About the Book
In the Shadow of Croft Towers Author:
Abigail Wilson Genre:
Historical fiction, romantic suspense Release Date:
January 15, 2019
From debut author Abigail Wilson comes a mysterious Regency tale of secrets and spies, love and treachery.
Orphaned Sybil Delafield jumps at the opportunity for a position at the mysterious Croft Towers. She believes she was hired to act as companion to a dying woman, but a highway robbery and a hostile welcome from the Chalcroft family cause her to wonder if she was actually hired to help someone spy for France.
An unsolved murder adds intrigue to this already secretive family, and Sybil recognizes Mrs. Chalcroft’s handsome grandson as one of the infamous highwaymen who robbed her. Sybil must determine if this man’s charming smile and earnest eyes speak the truth or if he is simply using her like others in the house. Everyone seems to have something to hide, and Sybil must decide who to trust while also coming to terms with the truth about her own past.
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About the Author
Abigail Wilson combines her passion for Regency England with intrigue and adventure to pen historical mysteries with a heart. A Registered Nurse, chai tea addict, and mother of two crazy kids, Abigail fills her spare time hiking the National Parks, attending her daughter’s gymnastic meets, and curling up with a great book. In 2017, Abigail won WisRWA’s Fab Five contest and ACFW’s First Impressions contest as well as placing as a finalist in the Daphne du Maurier Award for Excellence in Mystery/Suspense. She is a cum laude graduate of the University of Texas at Austin and currently lives in Dripping Springs, Texas, with her husband and children. Connect with Abigail at www.acwilsonbooks.com
Excerpt from the Book
THE ENGLISH COUNTRYSIDE
I often wonder what my life would have been like if I had never learned the truth. I wouldn’t have set off as I did for Croft Towers. I never would have met him.
It’s strange what I remember about the day I left London. The mail coach was late; the weather wretched. The clock had struck midnight long before two strangers and I ducked beneath the postmaster’s outstretched umbrella to board the Royal Mail and rumble across the North Downs.
That difficult journey east marked the beginning of an unseasonably cold autumn. Frigid rain pelted the coach windows. The undercarriage squealed beneath the seats as a metallic scent wound its way between the drafty boards. I gripped the windowsill, wondering if the coachman intended to hit every bump in the road.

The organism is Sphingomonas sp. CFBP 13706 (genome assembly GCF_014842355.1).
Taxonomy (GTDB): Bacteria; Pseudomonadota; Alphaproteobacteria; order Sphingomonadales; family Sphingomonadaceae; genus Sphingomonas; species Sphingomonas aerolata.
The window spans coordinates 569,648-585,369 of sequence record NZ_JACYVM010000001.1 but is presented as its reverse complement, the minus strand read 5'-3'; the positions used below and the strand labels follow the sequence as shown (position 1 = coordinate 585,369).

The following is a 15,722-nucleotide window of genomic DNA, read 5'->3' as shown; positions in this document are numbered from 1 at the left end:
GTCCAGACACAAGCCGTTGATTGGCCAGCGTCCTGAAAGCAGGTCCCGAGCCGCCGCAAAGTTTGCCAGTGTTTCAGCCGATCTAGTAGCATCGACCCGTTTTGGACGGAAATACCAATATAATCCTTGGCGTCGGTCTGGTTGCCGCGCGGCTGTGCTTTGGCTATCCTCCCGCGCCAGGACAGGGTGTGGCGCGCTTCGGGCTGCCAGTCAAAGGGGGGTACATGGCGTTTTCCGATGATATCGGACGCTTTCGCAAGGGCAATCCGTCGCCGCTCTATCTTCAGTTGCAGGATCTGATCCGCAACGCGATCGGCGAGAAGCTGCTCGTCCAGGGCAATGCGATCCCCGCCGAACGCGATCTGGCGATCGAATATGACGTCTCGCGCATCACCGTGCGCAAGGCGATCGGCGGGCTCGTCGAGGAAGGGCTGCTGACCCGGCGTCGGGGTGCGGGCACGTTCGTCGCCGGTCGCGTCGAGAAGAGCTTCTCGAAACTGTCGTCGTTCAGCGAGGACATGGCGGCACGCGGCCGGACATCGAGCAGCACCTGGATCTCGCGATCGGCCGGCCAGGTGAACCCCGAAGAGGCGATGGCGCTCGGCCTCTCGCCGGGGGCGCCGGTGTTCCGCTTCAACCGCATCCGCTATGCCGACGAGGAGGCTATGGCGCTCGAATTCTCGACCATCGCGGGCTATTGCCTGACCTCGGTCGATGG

“Far to go, miss?”
The woman’s voice startled me.
Dressed head to toe in red satin, she’d endured the last few darkened hours with a handful of smelling salts and a tongue hot for complaints, but she hadn’t spoken to me until now. Not until the first hint of rain-soaked daylight peeked over the horizon.
I lowered my gaze and fiddled with my bonnet ribbons. “Yes, ma’am . . . well, not too much farther, I hope.”
Taken from “In the Shadow of Croft Towers” by Abigail Wilson. Copyright © 2018 by Abigail Wilson. Used by permission of http://www.thomasnelson.com/
In spite of all the Regency rage sweeping the literary world, I myself have not read many books with that setting. This was both advantageous and detrimental with regard to my reading experience of Abigail Wilson’s “In the Shadow of Croft Towers.” Because I went into the book with no prior information, I found myself really pulled into the story. However, I wish that some background information would have been included, either within the narrative itself or as a prologue, to provide historical context. Being unfamiliar with the political situation in England during this time period, I did not understand what was happening with regard to that part of the plot. With that being said, the story was overall not difficult to follow, but I think that having a basic understanding of England’s situation would have clarified some aspects.
“In the Shadow of Croft Towers” is what I would call a slow burn. There is suspense, but it plays out subtly. Seemingly disparate events come together bit by bit toward the end, like a tangle of thread that forms an intricate design. A key theme is identity. Sybil Delafield comes to Croft Towers in an effort to find out who she is, and in so doing sets off a chain reaction that makes the reader question if everyone is who they claim to be and what each person’s motivations are. Even though I figured out Sybil’s identity rather early on, the story still held some surprises for me, especially at the end, and that kept me turning the pages. I was reminded of Jane Eyre because of Sybil’s character and the foreboding location. Despite dealing with some heavy subjects, this book does not have graphic details or profanity and is a clean read. My quibble is that while it is marketed as Christian fiction, there was nothing in the book itself that distinguished it as such aside from two very vague mentions of God; it could just as easily be a clean secular read. Nevertheless, it was an interesting story with some unexpected twists that tied the narrative together in a nice package by the finale.
I received a complimentary copy of this book through CelebrateLit and was not required to post a favorable review. All opinions are my own.
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To celebrate her tour, Abigail is giving away a grand prize of one finished copy of the book!!